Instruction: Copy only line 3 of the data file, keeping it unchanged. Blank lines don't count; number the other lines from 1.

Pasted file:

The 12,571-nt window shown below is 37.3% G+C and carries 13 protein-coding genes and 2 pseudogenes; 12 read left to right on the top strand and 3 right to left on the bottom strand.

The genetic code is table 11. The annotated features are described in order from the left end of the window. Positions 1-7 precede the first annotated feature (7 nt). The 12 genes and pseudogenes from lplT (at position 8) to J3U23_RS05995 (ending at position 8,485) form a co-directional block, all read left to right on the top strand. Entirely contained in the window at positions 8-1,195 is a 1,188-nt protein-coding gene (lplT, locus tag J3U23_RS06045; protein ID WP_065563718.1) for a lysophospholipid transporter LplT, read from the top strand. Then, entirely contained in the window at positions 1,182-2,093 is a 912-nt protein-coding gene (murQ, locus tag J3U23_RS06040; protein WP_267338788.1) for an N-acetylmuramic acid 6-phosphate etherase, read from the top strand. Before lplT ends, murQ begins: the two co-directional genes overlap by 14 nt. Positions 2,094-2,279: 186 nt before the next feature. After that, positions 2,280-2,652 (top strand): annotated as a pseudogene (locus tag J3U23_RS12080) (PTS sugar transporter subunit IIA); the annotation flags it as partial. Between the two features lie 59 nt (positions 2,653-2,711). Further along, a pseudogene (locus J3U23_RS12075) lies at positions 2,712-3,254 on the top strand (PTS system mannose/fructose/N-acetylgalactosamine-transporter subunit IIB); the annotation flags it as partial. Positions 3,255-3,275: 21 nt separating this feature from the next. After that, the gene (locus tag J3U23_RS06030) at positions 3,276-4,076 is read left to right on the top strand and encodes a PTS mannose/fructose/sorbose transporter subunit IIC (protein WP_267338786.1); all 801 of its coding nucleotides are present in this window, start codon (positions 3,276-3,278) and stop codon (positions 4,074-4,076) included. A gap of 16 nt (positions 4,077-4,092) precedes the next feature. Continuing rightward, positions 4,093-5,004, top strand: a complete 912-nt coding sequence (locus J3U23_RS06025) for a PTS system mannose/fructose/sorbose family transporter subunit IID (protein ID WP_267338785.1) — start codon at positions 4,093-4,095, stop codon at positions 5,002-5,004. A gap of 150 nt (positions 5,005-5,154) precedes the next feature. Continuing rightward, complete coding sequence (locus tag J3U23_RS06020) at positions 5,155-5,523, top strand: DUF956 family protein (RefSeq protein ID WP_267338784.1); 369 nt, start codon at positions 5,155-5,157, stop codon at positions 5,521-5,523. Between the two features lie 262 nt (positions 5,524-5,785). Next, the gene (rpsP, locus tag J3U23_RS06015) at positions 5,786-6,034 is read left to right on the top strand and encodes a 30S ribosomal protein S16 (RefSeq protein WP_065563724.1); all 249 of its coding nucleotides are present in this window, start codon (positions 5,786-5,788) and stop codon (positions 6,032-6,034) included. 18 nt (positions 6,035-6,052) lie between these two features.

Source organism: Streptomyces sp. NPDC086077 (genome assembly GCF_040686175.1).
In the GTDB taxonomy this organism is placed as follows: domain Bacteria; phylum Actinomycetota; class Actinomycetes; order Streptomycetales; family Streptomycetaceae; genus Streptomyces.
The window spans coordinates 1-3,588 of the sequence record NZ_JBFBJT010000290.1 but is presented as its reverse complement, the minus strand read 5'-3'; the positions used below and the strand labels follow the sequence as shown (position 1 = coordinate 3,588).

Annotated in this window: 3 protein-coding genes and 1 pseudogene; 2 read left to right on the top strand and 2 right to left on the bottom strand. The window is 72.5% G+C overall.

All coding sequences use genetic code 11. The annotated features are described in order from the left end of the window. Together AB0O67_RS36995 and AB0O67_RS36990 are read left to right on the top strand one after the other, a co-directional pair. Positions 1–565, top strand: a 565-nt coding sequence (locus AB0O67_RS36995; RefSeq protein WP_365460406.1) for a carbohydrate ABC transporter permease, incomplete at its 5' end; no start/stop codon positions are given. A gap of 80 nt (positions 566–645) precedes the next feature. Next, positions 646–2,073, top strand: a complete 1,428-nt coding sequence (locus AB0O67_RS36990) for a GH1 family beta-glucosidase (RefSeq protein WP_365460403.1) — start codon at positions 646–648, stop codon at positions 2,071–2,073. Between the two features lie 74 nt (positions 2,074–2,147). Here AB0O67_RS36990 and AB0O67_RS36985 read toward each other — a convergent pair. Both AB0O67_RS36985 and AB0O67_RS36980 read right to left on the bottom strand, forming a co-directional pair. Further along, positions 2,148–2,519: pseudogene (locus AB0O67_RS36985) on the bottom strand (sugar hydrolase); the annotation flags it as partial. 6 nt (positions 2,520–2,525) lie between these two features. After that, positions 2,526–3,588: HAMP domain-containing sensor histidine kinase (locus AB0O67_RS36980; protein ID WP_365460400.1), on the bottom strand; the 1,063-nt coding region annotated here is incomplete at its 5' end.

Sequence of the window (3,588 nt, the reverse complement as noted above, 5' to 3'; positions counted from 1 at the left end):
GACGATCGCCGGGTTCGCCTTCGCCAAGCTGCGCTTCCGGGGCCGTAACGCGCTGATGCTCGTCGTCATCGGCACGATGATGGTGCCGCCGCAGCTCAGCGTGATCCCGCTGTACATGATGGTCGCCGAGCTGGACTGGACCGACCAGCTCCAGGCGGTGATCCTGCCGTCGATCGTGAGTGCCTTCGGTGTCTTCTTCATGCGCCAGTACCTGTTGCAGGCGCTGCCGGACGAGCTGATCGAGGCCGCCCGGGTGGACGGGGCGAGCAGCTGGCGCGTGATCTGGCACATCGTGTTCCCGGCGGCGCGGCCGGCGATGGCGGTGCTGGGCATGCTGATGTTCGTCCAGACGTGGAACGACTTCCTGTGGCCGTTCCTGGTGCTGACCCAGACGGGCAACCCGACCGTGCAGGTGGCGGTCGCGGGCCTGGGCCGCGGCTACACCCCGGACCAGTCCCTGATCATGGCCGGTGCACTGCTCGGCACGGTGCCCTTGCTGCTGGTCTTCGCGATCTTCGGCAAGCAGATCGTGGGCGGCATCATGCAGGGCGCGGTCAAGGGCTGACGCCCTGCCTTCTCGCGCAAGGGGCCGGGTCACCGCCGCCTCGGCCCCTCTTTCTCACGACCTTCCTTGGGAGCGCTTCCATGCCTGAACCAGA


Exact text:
Source organism: Streptomyces sp. NPDC086077 (genome assembly GCF_040686175.1).